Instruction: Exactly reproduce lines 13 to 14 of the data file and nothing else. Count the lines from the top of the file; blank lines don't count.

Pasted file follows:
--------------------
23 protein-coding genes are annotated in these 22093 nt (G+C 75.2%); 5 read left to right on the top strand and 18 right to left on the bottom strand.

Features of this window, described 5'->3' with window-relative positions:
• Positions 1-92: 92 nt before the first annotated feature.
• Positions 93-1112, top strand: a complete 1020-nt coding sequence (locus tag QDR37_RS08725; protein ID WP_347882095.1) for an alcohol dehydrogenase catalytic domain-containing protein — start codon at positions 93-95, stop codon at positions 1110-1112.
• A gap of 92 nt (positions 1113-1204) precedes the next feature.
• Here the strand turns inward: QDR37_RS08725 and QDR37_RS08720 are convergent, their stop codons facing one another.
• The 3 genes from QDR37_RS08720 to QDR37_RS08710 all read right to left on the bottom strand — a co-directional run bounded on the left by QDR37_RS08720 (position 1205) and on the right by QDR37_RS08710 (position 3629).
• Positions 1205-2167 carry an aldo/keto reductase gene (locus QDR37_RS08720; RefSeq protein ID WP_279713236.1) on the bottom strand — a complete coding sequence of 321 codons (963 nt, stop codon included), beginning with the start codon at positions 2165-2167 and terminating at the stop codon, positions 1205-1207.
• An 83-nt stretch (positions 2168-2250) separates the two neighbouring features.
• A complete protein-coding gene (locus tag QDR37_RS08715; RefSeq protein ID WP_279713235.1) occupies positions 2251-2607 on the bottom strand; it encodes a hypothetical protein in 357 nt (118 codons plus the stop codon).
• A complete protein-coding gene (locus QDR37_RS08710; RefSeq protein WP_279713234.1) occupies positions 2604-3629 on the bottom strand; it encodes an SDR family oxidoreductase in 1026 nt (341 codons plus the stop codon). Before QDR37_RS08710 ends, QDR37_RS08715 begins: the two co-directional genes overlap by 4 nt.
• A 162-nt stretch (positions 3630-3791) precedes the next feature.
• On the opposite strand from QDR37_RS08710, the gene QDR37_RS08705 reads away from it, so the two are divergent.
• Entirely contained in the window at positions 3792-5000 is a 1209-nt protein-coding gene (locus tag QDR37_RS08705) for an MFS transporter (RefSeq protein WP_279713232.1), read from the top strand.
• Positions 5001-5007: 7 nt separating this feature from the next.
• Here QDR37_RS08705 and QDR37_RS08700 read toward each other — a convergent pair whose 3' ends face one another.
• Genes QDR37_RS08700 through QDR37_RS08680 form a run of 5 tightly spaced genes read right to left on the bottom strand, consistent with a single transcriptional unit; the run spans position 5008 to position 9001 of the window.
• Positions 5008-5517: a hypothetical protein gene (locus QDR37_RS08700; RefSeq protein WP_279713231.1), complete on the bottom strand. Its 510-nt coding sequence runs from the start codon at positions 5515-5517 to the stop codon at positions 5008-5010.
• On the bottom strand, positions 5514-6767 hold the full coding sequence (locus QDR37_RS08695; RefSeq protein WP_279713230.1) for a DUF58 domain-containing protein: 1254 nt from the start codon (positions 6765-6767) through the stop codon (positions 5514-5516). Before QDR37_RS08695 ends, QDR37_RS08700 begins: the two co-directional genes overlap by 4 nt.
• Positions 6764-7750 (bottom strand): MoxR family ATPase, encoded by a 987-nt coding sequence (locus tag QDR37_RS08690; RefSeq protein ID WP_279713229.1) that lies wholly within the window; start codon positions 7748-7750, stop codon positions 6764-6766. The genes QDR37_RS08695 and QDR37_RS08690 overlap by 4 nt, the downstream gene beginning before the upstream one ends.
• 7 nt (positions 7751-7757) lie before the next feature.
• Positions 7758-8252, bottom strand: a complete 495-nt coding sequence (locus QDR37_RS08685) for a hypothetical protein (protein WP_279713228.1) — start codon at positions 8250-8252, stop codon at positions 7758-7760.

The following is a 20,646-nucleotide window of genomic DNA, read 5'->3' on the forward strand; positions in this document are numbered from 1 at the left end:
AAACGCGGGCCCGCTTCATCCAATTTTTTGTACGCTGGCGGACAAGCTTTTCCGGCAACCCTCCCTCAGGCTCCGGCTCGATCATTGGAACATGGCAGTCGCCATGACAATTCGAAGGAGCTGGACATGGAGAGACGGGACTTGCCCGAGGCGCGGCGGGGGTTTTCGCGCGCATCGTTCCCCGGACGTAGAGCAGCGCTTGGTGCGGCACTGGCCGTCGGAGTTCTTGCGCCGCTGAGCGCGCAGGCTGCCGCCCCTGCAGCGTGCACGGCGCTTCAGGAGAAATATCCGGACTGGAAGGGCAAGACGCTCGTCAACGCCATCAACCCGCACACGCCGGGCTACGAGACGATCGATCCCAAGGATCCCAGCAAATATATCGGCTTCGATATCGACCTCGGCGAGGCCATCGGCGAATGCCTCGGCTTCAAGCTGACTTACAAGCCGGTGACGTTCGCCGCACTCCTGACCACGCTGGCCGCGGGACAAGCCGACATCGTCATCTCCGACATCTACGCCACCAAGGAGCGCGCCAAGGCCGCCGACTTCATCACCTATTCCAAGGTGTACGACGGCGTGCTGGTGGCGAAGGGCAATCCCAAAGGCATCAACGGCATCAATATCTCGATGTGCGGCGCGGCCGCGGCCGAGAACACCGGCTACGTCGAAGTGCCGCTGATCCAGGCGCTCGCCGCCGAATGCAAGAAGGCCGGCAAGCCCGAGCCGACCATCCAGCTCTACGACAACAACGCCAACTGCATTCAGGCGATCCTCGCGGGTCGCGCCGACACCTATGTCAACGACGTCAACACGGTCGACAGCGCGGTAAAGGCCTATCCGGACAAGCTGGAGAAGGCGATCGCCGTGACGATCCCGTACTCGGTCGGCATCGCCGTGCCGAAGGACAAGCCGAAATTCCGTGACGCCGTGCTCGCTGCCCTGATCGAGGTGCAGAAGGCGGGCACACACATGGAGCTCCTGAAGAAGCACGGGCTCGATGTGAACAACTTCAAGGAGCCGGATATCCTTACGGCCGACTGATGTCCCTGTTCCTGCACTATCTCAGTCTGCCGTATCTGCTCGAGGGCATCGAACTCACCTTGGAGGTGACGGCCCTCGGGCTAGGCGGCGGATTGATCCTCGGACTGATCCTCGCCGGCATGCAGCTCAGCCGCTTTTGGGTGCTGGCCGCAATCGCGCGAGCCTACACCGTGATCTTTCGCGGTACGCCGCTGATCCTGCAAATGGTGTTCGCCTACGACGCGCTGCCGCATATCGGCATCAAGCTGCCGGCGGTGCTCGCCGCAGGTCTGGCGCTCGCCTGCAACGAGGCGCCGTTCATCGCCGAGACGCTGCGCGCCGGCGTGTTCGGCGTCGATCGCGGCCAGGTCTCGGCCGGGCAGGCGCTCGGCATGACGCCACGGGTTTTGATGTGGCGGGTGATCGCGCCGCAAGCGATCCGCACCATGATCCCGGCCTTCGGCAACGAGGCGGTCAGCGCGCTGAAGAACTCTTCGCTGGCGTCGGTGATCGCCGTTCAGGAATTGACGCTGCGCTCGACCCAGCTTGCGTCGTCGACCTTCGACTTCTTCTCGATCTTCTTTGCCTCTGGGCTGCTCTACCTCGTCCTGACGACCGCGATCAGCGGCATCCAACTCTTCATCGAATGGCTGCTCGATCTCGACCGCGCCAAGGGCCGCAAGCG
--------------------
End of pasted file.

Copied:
• On the opposite strand from QDR37_RS08710, the gene QDR37_RS08705 reads away from it, so the two are divergent.
• Entirely contained in the window at positions 3792-5000 is a 1209-nt protein-coding gene (locus tag QDR37_RS08705) for an MFS transporter (RefSeq protein WP_279713232.1), read from the top strand.